Chemistry and Biochemistry

Chemistry Department News

Viewing posts for the category Research

Student Awarded Postdoctoral Fellowship

Posted: Oct 19, 2011

Only 17 applicants nationwide are selected to receive the Energy Efficiency & Renewable Energy Research Award and this year Jared Clark, a graduate student in the Department of Chemistry and Biochemistry, is one of the seventeen.

“I am naturally very thrilled about being selected to receive this award,” Clark said via email. “I get to do what I've always been interested in doing.”

Thanks to the fellowship, Clark has already started working at the ...

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Alumnus Publishes in Science Magazine

Posted: Sep 30, 2011

Department alumnus Kaid C Harper and his PhD mentor, Dr Matthew Sigman, recently published an article titled, "Three-Dimensional Correlation of Steric and Electronic Free Energy Relationships Guides Asymmetric Propargylation," in the prestigious journal Science. Kaid received his BS in Chemistry at BYU in April 2008. He is currently a PhD graduate student at the University of Utah.

 by Peggy Erickson

Please check out these links for more information:

Deseret News Article

Article in Science

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PhD Student Takes Third in New ACS Symposium

Posted: Sep 12, 2011

Stacey Smith, a graduate student in the Department of Chemistry and Biochemistry, was surprised and honored when her name was read at the fall 2011 ACS meeting in Denver as the third place presenter in a new graduate student award symposium.

“[I was] surprised, like, ‘wow, that’s really neat,’ because everyone that was there … it was already a select group of people presenting, and then everyone that was there did a really good job ...

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Predicting Premature Birth

Posted: Aug 15, 2011

Though more than one in 10 American babies are born prematurely, there have been few clues to predict whether a particular baby is going to arrive too early - until now.

A new BYU-U of U study suggests that more than 80 percent of pre-term births can be predicted with a blood test from a mother who is 24 weeks pregnant. BYU chemistry professor Steven W. Graves (BA '69) and the U's Sean Esplin found ...

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Turning China's Waste Into Renewable Energy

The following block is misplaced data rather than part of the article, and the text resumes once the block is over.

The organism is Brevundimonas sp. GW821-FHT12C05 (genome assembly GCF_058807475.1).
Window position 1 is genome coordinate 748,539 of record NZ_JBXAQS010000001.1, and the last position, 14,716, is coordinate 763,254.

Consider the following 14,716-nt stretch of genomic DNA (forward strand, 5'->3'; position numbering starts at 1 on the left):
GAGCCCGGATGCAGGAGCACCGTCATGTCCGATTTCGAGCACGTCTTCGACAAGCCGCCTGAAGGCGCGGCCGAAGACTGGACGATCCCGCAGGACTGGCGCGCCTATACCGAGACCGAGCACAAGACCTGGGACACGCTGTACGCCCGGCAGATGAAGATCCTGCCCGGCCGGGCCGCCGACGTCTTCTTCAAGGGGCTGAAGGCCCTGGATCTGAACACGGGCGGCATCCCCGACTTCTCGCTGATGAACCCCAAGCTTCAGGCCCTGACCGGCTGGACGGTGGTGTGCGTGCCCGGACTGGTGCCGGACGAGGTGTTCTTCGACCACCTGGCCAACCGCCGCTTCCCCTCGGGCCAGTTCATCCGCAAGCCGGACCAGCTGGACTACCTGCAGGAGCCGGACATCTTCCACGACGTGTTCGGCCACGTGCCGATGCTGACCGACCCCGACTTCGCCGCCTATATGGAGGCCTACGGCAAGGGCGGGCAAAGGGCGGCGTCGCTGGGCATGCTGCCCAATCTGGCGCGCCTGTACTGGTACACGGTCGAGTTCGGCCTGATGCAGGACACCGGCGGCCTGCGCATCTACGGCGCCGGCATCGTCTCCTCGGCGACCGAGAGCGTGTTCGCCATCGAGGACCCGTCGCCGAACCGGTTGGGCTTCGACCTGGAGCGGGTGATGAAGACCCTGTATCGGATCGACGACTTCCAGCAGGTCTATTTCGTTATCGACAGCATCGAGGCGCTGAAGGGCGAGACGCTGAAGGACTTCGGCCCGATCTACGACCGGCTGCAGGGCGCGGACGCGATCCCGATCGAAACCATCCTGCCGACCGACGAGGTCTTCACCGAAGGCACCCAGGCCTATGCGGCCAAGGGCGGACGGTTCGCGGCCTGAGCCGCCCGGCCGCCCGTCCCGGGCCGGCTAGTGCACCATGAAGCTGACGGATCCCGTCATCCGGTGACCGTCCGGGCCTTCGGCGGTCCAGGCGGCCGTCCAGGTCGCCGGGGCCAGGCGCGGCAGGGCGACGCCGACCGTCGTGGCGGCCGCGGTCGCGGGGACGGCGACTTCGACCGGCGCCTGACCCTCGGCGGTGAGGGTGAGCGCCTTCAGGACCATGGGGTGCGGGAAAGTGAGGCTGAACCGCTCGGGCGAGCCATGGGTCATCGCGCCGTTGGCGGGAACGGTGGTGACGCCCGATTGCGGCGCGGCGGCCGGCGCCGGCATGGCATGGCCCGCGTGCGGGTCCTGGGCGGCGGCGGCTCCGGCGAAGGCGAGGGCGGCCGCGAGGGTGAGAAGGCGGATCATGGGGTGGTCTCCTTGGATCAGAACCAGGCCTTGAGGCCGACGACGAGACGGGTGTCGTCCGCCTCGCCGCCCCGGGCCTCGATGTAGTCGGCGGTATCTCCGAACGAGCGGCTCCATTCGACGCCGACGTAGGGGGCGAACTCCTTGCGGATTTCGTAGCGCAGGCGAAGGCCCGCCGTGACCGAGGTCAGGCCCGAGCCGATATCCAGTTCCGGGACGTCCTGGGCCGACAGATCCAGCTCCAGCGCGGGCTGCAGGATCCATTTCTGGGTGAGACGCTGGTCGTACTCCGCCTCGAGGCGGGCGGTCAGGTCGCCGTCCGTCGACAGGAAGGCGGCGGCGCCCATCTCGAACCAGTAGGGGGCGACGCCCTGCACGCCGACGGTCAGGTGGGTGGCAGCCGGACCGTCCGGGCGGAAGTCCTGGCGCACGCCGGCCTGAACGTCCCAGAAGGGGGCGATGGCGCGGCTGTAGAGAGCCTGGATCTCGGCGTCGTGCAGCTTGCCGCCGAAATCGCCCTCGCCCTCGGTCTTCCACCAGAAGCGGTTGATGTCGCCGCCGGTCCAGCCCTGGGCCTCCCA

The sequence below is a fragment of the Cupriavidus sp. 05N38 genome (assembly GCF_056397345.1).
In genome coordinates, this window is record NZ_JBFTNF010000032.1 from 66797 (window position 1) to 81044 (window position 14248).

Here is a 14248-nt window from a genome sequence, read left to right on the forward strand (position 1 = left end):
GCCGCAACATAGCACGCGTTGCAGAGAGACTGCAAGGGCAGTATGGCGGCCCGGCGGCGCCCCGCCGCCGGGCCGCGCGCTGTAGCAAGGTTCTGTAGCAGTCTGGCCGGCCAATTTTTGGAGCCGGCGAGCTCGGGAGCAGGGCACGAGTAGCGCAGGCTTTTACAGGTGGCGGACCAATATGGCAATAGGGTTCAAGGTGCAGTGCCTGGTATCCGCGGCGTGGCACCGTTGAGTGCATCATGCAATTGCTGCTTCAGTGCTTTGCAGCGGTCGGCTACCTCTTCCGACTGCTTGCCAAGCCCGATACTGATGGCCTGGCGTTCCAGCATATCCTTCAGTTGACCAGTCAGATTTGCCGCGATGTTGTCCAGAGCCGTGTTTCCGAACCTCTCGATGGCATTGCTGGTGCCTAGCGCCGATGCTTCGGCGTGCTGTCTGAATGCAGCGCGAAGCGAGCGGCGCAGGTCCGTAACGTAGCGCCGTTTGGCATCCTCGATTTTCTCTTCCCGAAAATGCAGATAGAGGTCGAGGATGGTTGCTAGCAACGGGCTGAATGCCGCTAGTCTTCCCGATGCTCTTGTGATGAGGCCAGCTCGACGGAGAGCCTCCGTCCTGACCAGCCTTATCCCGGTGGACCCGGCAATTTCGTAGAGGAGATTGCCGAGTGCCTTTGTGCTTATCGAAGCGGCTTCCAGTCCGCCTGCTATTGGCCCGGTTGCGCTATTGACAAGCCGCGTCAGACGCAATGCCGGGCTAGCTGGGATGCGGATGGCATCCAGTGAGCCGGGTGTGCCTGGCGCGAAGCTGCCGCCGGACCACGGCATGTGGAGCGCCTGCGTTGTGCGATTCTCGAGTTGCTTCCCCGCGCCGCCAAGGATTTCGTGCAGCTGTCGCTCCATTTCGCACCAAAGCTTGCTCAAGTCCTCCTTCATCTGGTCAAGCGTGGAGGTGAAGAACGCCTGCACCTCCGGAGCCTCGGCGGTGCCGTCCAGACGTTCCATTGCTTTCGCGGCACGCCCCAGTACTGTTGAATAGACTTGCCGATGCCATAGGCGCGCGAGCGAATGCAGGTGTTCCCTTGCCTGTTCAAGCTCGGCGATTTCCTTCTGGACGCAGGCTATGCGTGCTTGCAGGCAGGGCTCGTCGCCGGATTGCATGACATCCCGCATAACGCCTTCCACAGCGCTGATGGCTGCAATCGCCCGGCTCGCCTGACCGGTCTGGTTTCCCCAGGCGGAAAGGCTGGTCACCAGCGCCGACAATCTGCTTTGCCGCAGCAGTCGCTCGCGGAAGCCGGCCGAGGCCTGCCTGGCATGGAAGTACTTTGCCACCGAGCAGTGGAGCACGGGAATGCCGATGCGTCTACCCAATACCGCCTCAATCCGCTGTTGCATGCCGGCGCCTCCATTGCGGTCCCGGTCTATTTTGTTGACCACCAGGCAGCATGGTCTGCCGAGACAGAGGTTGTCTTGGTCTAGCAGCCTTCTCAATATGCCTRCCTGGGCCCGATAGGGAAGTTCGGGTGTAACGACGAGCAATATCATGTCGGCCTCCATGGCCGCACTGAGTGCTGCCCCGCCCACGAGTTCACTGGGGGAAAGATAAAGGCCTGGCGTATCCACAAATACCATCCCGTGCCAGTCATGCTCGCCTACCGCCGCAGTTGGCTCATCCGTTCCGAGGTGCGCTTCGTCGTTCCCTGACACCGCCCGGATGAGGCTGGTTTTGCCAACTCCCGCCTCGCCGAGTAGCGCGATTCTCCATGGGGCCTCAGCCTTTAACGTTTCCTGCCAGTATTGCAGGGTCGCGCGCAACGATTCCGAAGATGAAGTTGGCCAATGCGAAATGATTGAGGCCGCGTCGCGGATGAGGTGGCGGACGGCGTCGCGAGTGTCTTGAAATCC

Posted: May 02, 2011

Two BYU chemistry professors have been using their knowledge of bacteria to turn waste into energy for quite some time, and now they’re taking their craft on the road — to China!

Jaron Hansen, a professor in the Department of Chemistry and Biochemistry, and Lee Hansen, an emeritus faculty member from the same department, recently traveled to the world’s most populous country to unveil the biogas conditioning system they built for the Chinese government ...

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Three New BYU Studies Explore How HIV Changes and Reproduces

Posted: Apr 29, 2011

Years ago, identical twin baby boys received a blood transfusion tainted with HIV. Today, one twin is relatively healthy with a near-normal immune system, but his brother is five years behind on the growth chart and has developed many complications.

A BYU research team studied how the virus evolved differently in each patient and published one of three recent BYU studies on the deadly virus. Another study analyzed the genetic changes in the virus during ...

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Finding Proteins With Laser Vision

Posted: Apr 15, 2011

Finding and studying important proteins has become more efficient and more accurate using newly developed laser technology in the Department of Chemistry and Biochemistry at Brigham Young University.

Because proteins are involved in almost every function within the human body, scientists are extremely interested in understanding how they work. During the last two years Dr. Paul Farnsworth and graduate student Matt Heywood have been fine-tuning a new method for detecting and studying proteins.

“Sometimes there ...

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Waste Into Renewable Energy

Posted: Mar 23, 2011

Slaughterhouse waste, manure, algae, sawdust, used cooking oil. What common factor unites these seemingly unrelated materials? They are all, in fact, sources of natural energy.

Thanks to Jaron Hansen, a faculty member in the Department of Chemistry and Biochemistry, and Lee Hansen, an emeritus professor of the same department, waste of all kinds may now be used to produce electricity. To market their innovative system, the pair created their own company called Anaerobic Digestion Technology ...

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